Much ado about nothing. How a comms plan to handle fake twitters got twisted into a non-scandal #onpoli

So, THIS came out on the twitter machine from the Ontario NDP site this morning. Titled “Fact Check: Liberals paid consultants to create fake twitter accounts”.


The fuss? Metrolinx had a $999,999 contract with Fleishman-Hillard (a PR & strategic communications agency).

What for? Proposed initiatives to raise money for transit in Ontario.

Fleishman-Hillard did an analysis of a failed sales tax initiative Untie Atlanta.

Because it’s in a crappy PDF which means it’s unreadable on smartphones, here’s some of the text from Judy Pfeifer, Vice President, Strategic Communications of Metrolinx:


On July 31, 2012, residents across the 10-county Atlants region and the City of Atlanta voted on a referendum that would have funded $8.5 billion in transportation improvements (157 projects both major road expansions/repairs and large public transit projects) through a regional one percent sales tax (in addition to any other taxes in a given county). The sales tax proposal failed.


Just getting the issue to a ballot was a four-year process: The Transportation Investment Act of 2010 was billed as an issue of local control by the GOP-controlled Legistlature, which passed the decision to raise taxes on to voters, rather than deal with the issue themselves. While the referendum passed with bipartisan support, lawmakers scattered when it was time to urge voters to support it.

Unofficial result from the July 31 primary showed 63 percent of voteres rejected the plan, with only 37 percent supporting it. It failed by a much larger margin than anticipated in all 10 counties making up the metro Atlanta region. While the vote was closer in Democratic-leaning and majority-black counties, it was no contest in largely white and Republican-leaning counties.

Those supporting the campaign, business (Coca Cola, the Atlanta Braves etc), civic and other community organization spent an estimated eight million dollars on television, radio and print advertising, as well as mailing and robocalls, urging voters to “Untie Atlanta”.

An unlikely coalition including tea party activists, local NAACP leaders and the Georgia chapter of the Sierra Club helped defeat it. The groups spent far less money, but mobilized through grassroots organizing, email and social media.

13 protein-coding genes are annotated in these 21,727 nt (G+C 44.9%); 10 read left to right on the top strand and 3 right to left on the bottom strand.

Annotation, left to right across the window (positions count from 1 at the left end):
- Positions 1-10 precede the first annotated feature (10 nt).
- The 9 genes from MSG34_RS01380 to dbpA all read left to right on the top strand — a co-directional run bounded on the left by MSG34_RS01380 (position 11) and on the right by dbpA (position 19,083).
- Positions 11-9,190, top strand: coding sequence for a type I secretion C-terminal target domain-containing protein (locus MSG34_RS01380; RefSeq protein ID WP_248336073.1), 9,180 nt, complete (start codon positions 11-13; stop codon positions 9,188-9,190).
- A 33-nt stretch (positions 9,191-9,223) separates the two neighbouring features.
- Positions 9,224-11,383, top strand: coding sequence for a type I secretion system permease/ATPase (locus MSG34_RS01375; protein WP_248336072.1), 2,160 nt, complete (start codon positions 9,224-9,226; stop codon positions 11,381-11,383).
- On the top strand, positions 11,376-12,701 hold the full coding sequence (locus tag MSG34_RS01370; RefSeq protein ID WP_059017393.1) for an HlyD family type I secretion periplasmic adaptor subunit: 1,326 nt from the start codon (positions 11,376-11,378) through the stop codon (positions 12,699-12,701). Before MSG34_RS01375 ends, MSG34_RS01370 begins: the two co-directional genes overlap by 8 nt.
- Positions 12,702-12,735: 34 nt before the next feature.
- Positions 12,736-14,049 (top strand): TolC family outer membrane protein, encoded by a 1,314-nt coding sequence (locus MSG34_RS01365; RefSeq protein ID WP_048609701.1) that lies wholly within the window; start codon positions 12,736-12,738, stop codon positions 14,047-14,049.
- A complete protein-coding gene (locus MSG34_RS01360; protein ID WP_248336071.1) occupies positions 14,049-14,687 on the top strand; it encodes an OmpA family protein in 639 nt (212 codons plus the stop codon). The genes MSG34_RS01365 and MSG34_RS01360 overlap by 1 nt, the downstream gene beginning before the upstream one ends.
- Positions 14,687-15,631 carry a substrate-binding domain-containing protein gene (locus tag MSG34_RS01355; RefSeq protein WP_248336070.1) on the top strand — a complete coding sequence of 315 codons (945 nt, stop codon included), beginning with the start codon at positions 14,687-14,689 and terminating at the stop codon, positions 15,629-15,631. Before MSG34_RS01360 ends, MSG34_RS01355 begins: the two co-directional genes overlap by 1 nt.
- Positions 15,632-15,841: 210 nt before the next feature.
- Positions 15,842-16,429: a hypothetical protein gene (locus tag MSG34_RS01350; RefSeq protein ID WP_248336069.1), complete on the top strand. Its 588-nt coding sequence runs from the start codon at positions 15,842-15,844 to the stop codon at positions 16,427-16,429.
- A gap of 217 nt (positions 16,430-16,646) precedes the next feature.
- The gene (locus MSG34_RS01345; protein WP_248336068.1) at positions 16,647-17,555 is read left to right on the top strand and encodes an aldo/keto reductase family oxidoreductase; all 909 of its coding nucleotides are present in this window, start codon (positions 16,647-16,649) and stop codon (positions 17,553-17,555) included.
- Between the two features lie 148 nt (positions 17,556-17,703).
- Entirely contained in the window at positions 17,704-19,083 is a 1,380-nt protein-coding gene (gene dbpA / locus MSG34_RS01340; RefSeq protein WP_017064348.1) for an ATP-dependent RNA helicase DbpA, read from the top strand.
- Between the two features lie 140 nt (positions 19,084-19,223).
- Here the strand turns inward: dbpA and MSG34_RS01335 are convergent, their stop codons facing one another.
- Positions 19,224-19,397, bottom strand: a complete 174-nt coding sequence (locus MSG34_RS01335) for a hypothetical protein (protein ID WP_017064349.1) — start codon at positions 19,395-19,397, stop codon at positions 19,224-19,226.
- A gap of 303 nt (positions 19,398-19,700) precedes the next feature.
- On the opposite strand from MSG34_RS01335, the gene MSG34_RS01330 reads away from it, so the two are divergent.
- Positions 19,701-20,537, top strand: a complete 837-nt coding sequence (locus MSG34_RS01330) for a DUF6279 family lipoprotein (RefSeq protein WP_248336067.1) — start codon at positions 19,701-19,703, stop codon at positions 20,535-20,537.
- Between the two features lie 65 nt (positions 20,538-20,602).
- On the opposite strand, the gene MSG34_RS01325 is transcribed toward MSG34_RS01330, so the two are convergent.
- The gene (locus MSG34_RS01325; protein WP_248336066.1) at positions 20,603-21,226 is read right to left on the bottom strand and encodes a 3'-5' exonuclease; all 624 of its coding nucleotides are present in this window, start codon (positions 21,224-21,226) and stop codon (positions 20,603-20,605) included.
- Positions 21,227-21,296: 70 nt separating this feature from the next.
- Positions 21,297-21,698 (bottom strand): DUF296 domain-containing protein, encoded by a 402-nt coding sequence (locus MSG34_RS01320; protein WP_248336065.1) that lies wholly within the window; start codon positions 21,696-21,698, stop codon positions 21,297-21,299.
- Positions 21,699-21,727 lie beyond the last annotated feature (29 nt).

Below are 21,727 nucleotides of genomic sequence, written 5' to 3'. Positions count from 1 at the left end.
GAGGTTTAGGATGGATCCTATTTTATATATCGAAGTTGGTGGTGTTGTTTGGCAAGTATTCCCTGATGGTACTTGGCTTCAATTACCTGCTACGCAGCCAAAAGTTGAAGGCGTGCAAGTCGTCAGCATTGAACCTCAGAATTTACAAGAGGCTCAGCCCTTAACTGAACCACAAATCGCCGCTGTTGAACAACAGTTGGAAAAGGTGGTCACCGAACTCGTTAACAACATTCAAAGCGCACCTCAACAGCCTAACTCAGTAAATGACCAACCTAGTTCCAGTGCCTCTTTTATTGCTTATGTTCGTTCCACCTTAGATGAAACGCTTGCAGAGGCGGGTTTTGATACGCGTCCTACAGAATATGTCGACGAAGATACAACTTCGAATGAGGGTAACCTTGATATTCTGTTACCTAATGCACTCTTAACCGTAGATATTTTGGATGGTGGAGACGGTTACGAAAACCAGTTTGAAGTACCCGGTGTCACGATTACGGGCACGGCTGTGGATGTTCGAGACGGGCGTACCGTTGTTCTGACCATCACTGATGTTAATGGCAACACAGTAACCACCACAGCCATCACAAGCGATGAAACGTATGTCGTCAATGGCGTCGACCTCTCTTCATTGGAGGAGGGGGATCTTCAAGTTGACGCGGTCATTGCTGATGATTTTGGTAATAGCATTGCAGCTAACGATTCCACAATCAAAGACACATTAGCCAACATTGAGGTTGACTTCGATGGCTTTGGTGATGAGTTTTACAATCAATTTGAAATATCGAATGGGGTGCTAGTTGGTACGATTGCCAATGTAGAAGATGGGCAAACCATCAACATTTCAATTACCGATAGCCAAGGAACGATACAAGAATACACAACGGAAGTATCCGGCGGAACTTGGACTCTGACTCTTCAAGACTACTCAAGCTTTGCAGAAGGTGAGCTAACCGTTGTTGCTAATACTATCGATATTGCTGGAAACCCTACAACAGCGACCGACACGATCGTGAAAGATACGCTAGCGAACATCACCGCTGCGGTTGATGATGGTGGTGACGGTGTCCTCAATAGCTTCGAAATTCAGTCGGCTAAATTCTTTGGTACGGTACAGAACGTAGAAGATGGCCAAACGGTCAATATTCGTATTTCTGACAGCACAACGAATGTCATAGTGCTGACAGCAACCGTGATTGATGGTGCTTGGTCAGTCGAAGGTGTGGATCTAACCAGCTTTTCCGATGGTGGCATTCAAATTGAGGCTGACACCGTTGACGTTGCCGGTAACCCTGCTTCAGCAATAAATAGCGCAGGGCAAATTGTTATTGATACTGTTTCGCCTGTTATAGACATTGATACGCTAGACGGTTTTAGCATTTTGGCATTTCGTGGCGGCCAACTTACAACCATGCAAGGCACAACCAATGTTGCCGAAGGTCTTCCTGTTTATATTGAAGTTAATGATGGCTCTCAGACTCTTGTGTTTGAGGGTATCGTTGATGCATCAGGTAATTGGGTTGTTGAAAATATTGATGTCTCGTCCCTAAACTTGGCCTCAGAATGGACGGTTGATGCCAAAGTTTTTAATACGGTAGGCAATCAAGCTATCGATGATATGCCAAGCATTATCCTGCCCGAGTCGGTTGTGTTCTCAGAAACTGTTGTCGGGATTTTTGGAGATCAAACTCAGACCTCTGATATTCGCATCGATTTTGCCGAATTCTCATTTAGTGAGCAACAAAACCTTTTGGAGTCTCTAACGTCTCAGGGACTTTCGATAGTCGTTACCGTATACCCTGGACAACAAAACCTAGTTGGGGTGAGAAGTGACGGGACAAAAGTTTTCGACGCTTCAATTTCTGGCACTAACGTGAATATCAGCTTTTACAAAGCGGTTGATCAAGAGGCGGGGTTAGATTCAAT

Amongst the most campaigned for reasons to vote ‘yes’ were:

  • Ensuring Georgia’s economic guture, ‘investing in our future’
  • Easing traffic congestion
  • Creation of jobs
  • Improving the quality of life
  • Making Atlanta more competitive

Twitter dominated the online conversation for the majority of the two weeks prior to the vote date. Sentiment became predominantly positive and in favour ot T-SPLOST towards the end of the campaign, largely due to support groups heavily enocuraging the vote and pushing out proof points in their tweets.

We did a quick review of the campaign learning’s…




These are the email responses to Judy’s email:




As someone who works as a social media consultant – locking down twitter (and other platforms) handles that are similar to your own helps minimize misinformation being spread by fake accounts that do a great job of impersonating you. Yes, twitter has means to remove those accounts but it can be time-consuming and a not always speedy process to have them removed. And by the time you do, the damage is already done. Best to prevent it in the first place.


If there’s something nefarious going on with this proposal – these documents released do nothing to prove it.




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